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|Print List Price:||£6.76|
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From a childhood in India cosseted by her father and servants, she was at best ignored by her mother and at worst openly despised by her. On the death of her father her mother quickly remarries and thankfully her stepfather seems to have affection for her. However, he submits to his wife when she insists on sending Eliza away to be educated and they agree on his family in Scotland.
Imagine how she must have felt being sent away by her mother to sail across the sea with Mrs Innes a lady she didn't even know, into London and then straight onto Scotland. What an adjustment Eliza would have had to make from the sweltering heat and spicy food of India to the cold solitude of Montrose. Then to be recalled years later by her mother who has arranged marriage for her, to an old man, albeit it a wealthy gentleman, she has never met. Young and naïve, Eliza runs away with Thomas James, a `charming' family friend who promises to look after her. Of course she's seduced, leading to their marriage, but all is not well and she eventually leaves him; leading Eliza on a path of one lover after another and her eventual emergence as Lola.
Her love affair with Dujarier is heart-breaking. Her love affair with King Ludwig I of Bavaria makes her many enemies but in her single minded view of the world if people are not her friends, then they must take the consequences of being her enemies. She's a master manipulator and her sheer greed seems to overtake reasoning eventually leading to her loss of everything and instrumental in the abdication of the King.
The abandonment by her mother must have been hugely significant in shaping the lady she became. The biggest insight into Lola's sheer determination, single mindedness and arrogance is this passage from the book `a title would give her a position in society. It would show the world that she was not just some hole-in-the-corner mistress, but that she was loved and honoured by a king. And wherever she was, she hoped her mother would hear of it `.
I couldn't help but feel compassion and even admiration at times for this Victorian celebrity, way before her time. Achieving her ambitions in this day and age would be difficult but in Victorian times - unbelievable.
Highly recommended, but why four star instead of five. Lola's relationships felt rushed in places with not enough substance and I wasn't compelled to read this novel at every available opportunity. Also the formatting for Kindle wasn't brilliant, no table of contents, making maneuvering around difficult; but I still found it a really enjoyable. Well done Harriet Steel.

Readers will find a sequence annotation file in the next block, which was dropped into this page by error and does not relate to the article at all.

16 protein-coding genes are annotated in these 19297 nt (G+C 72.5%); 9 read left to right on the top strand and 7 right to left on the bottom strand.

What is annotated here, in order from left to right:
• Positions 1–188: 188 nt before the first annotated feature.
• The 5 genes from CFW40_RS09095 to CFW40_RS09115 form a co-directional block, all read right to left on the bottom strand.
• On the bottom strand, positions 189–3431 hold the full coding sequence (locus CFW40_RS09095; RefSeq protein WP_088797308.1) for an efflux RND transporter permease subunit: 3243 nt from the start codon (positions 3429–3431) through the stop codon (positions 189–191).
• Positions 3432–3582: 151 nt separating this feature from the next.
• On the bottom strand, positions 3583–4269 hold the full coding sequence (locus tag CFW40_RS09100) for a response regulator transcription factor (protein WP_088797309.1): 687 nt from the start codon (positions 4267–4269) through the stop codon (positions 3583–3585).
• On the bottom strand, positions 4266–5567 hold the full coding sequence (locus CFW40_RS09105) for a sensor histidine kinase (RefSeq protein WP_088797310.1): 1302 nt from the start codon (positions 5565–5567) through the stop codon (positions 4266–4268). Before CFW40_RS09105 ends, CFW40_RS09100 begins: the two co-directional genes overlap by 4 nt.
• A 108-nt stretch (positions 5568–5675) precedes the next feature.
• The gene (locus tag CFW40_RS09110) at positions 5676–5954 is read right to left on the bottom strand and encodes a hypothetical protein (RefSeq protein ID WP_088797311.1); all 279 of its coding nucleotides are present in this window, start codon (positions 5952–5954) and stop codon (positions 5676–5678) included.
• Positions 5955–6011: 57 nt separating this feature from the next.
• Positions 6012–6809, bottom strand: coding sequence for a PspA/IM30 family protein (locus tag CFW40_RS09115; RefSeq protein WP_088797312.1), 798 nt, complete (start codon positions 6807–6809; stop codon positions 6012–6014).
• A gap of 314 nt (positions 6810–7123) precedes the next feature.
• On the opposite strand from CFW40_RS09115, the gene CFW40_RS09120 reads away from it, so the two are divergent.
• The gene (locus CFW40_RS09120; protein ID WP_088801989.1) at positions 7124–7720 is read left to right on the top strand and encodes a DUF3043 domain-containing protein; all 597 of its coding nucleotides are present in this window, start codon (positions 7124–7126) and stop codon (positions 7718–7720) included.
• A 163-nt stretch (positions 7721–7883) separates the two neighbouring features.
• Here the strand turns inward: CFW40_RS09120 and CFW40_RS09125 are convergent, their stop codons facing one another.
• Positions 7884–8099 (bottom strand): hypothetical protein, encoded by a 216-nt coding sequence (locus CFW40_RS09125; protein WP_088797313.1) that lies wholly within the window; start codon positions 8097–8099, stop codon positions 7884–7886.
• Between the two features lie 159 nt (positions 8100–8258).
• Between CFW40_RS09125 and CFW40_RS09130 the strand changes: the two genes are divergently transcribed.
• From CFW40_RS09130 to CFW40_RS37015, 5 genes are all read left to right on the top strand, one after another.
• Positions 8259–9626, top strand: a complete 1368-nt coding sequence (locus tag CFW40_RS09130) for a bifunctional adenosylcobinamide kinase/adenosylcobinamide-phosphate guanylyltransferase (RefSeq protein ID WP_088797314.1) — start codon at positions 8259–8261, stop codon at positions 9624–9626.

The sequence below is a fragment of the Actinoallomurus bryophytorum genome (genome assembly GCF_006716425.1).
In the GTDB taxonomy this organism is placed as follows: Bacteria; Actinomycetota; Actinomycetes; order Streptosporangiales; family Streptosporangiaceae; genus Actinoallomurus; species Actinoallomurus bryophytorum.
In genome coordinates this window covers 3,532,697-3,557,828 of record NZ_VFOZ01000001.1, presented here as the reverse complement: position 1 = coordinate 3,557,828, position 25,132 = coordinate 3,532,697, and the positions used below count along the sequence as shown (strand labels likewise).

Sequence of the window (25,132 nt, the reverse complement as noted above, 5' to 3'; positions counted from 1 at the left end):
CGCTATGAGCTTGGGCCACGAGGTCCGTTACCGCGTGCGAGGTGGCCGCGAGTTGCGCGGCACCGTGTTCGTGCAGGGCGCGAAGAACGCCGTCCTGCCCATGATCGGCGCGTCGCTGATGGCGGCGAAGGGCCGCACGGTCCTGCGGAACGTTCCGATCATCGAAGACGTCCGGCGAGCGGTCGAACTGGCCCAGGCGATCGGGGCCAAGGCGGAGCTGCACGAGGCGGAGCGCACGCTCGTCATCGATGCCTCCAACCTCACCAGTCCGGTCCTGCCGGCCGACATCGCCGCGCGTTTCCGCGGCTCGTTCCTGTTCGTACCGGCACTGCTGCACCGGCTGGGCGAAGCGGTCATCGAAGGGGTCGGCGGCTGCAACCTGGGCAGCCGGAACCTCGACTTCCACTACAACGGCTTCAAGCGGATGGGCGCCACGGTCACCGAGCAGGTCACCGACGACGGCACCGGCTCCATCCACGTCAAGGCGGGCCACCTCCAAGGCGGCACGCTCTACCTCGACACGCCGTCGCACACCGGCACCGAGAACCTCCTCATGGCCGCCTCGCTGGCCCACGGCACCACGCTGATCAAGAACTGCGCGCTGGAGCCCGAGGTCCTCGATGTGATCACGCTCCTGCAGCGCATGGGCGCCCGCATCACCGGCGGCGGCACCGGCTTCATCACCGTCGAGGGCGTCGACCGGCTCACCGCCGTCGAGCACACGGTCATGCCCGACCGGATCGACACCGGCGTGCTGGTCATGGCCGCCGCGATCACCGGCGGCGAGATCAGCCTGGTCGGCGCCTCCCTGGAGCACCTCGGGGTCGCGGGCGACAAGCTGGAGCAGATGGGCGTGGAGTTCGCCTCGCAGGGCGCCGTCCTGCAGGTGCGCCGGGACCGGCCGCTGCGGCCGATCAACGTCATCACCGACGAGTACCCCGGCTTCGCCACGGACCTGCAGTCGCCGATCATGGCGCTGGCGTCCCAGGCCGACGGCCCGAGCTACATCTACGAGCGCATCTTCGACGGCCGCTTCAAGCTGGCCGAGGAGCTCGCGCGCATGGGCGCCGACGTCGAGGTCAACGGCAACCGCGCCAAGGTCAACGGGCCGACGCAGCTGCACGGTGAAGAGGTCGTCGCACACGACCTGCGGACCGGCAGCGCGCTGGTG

This is a Becky Sharp who climbs the ladder wrong by wrong to get what she wants: money and respectability. Get past chapter one ( see later) and the first few chapters of the story are gripping; I couldn't put it down which is rare in many books these days where authors have lost the knack of pace - because so few publishers' editors seem to be active critics and give us the same old authors with second-rate books.
Only...and you'll have to place this in context...the last half was a struggle and not a page turner in a good way. This is a book of two halves.
This is a self-published book and the standard of presentation and writing in terms of description is easily as good as a published novel, indeed, better, and that's without all the submissions committees and editors. But one can see why a publisher might not pick it up - it does need a bit of a look at in terms of character and pace. The second half loses interest and begins to meander because the character essentially stays the same. Lola isn't made into a Becky Sharp but comes over as either nice or not hard enough - and so we aren't as breathless for the next chapter as we really were in the first half.
And can somebody go to Spain for a month or two and come back as a Spaniard?
So, a reader wants a book to be value and enjoyable. This book was worth every penny and I'm richer for reading it - and we ought to support self-published authors in a market where published authors have books out that aren't nearly as enjoyable.
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